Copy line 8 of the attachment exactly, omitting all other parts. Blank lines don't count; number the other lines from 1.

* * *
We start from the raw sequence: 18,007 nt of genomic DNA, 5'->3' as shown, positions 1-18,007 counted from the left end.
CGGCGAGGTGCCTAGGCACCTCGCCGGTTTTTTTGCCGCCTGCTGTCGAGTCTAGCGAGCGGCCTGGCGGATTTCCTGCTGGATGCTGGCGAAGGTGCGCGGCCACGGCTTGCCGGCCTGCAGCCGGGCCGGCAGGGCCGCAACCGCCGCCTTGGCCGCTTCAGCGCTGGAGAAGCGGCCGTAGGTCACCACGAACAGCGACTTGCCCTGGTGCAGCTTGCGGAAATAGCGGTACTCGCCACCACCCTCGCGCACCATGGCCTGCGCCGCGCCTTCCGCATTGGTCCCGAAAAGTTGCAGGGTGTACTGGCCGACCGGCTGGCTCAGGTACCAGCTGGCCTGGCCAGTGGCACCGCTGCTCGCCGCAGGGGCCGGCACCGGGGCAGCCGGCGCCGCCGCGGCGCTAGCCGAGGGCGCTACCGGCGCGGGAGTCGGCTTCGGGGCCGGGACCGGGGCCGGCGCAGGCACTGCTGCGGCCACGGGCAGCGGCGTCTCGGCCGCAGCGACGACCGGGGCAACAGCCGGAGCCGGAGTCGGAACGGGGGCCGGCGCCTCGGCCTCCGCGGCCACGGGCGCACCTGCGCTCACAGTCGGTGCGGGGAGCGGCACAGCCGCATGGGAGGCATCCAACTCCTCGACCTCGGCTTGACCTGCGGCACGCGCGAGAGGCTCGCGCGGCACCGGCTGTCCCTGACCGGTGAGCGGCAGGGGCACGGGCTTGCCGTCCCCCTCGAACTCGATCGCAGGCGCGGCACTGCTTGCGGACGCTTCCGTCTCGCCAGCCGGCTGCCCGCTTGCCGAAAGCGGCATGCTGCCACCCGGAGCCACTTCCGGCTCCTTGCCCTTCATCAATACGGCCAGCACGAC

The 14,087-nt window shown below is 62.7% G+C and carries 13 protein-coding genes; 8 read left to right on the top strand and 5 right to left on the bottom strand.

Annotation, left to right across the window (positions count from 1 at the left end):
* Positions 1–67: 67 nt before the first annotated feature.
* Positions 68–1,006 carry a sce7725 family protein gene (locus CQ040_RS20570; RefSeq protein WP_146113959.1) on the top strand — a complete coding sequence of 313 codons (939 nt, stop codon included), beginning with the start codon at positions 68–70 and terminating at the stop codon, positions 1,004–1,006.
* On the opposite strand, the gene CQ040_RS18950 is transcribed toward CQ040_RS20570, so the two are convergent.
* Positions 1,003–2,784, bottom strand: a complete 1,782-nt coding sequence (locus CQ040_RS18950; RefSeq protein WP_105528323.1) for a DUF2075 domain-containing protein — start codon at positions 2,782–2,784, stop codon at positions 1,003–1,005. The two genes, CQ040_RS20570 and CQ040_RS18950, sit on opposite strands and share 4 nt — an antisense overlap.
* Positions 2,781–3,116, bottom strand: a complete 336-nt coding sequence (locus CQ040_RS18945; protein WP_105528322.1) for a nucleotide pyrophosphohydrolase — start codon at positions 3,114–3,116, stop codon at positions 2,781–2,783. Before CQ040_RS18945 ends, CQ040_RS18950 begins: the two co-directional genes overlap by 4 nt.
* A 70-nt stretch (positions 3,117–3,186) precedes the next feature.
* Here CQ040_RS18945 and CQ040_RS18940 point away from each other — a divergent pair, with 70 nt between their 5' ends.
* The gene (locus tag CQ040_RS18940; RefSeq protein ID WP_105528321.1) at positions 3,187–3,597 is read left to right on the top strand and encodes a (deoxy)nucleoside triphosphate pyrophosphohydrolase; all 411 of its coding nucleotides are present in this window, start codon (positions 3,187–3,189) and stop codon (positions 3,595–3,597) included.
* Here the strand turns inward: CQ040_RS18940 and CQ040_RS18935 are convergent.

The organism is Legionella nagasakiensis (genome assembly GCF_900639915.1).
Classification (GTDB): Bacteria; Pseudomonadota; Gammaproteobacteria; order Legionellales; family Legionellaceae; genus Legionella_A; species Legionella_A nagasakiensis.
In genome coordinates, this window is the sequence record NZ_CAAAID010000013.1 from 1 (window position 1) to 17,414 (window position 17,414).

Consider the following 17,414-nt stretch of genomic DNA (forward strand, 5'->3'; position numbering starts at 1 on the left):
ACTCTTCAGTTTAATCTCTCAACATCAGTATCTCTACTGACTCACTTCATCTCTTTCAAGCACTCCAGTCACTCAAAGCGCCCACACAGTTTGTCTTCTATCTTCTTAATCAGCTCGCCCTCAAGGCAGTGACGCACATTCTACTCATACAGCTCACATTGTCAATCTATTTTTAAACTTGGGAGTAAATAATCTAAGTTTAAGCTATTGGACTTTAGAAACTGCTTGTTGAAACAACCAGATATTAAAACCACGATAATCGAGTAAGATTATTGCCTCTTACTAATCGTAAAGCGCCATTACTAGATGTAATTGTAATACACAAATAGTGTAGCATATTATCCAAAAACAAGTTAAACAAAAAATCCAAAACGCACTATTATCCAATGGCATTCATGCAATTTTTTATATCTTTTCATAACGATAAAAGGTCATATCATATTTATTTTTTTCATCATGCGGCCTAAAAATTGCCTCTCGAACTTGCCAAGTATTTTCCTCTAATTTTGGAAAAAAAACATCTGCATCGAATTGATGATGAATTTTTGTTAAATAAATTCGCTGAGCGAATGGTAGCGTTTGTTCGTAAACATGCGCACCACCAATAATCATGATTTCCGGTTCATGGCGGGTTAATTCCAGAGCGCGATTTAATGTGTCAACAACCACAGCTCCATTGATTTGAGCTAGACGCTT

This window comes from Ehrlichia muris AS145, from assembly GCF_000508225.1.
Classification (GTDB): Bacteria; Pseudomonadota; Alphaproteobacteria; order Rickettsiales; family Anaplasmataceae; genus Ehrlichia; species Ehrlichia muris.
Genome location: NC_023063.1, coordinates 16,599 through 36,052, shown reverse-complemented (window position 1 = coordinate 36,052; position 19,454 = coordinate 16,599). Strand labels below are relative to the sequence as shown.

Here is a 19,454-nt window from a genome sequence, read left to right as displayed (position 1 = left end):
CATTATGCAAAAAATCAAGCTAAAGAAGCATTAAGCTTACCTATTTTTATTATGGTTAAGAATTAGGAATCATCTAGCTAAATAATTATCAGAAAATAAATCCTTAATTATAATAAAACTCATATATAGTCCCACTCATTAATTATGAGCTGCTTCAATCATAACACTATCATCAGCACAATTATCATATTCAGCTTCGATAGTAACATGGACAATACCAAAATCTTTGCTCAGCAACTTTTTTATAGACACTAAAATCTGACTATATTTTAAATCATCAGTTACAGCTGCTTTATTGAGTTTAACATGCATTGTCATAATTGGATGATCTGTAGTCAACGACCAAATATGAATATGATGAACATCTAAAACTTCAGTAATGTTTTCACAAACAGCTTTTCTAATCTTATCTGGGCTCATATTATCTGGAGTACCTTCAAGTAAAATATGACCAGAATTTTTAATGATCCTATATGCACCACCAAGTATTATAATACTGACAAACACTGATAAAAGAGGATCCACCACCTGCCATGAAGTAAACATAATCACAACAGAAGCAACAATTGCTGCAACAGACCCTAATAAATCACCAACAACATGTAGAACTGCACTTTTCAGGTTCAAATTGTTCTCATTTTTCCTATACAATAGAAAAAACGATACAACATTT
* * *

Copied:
* Positions 1,003–2,784, bottom strand: a complete 1,782-nt coding sequence (locus CQ040_RS18950; RefSeq protein WP_105528323.1) for a DUF2075 domain-containing protein — start codon at positions 2,782–2,784, stop codon at positions 1,003–1,005. The two genes, CQ040_RS20570 and CQ040_RS18950, sit on opposite strands and share 4 nt — an antisense overlap.